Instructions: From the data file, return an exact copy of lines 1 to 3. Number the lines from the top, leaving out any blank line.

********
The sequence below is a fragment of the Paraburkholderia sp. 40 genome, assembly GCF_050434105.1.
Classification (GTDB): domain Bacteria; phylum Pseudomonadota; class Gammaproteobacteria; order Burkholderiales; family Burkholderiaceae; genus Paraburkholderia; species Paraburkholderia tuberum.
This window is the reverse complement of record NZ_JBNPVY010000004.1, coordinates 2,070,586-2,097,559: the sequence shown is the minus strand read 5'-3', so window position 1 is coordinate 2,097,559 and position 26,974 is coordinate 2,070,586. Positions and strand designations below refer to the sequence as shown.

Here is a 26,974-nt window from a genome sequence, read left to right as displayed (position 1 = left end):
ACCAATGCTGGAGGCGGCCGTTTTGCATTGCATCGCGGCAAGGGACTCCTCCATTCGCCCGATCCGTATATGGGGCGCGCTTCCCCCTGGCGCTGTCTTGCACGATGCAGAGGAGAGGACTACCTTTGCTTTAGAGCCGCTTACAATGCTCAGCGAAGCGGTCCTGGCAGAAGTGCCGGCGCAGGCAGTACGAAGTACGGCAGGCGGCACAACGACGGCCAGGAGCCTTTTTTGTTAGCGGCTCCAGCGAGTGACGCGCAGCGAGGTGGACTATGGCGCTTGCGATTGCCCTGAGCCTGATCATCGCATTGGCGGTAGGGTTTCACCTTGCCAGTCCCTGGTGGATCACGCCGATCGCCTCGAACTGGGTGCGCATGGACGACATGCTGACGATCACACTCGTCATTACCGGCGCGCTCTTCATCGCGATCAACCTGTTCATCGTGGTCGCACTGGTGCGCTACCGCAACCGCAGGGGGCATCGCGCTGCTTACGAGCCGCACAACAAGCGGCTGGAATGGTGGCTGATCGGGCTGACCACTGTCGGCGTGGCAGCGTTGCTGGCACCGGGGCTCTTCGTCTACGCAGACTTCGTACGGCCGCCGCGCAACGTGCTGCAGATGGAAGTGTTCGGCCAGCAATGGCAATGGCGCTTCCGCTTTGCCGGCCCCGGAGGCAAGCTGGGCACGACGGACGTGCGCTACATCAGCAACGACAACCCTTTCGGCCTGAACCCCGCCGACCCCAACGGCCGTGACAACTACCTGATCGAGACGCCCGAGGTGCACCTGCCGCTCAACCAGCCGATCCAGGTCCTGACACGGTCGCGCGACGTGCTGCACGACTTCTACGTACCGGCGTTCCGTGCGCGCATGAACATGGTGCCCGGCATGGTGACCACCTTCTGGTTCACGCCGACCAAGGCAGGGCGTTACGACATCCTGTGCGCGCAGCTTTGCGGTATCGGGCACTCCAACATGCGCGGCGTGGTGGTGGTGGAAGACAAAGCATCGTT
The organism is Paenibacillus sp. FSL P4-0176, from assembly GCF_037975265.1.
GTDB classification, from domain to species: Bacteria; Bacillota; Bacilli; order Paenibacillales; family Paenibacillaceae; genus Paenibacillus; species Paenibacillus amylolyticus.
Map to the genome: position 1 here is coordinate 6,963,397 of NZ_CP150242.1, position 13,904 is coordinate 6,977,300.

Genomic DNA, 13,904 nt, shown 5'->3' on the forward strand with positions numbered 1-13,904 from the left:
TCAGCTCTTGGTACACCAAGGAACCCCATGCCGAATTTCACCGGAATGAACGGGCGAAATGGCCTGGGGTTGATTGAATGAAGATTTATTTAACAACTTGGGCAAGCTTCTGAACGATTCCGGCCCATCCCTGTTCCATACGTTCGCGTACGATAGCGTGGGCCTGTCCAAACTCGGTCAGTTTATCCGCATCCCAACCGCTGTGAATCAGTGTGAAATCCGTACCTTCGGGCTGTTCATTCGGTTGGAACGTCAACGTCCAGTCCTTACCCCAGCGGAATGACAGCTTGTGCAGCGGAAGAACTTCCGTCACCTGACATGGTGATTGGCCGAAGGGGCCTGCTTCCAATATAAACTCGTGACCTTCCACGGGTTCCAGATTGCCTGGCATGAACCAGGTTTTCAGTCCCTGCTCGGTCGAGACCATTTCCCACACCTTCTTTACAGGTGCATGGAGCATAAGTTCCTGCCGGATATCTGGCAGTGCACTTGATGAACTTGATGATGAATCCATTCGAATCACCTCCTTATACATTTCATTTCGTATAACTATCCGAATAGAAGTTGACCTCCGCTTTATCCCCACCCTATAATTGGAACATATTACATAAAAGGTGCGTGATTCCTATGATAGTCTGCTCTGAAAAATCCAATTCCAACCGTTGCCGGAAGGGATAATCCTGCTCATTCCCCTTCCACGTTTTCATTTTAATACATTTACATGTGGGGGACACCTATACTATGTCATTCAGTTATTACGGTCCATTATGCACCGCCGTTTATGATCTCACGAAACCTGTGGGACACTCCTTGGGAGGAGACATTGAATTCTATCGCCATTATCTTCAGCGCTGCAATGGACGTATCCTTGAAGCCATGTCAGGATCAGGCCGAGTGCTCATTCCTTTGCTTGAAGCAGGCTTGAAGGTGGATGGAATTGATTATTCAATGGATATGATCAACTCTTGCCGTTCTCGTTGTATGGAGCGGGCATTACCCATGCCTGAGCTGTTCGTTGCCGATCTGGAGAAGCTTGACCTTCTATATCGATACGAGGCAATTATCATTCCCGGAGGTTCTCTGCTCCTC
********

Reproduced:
The sequence below is a fragment of the Paraburkholderia sp. 40 genome, assembly GCF_050434105.1.
Classification (GTDB): domain Bacteria; phylum Pseudomonadota; class Gammaproteobacteria; order Burkholderiales; family Burkholderiaceae; genus Paraburkholderia; species Paraburkholderia tuberum.
This window is the reverse complement of record NZ_JBNPVY010000004.1, coordinates 2,070,586-2,097,559: the sequence shown is the minus strand read 5'-3', so window position 1 is coordinate 2,097,559 and position 26,974 is coordinate 2,070,586. Positions and strand designations below refer to the sequence as shown.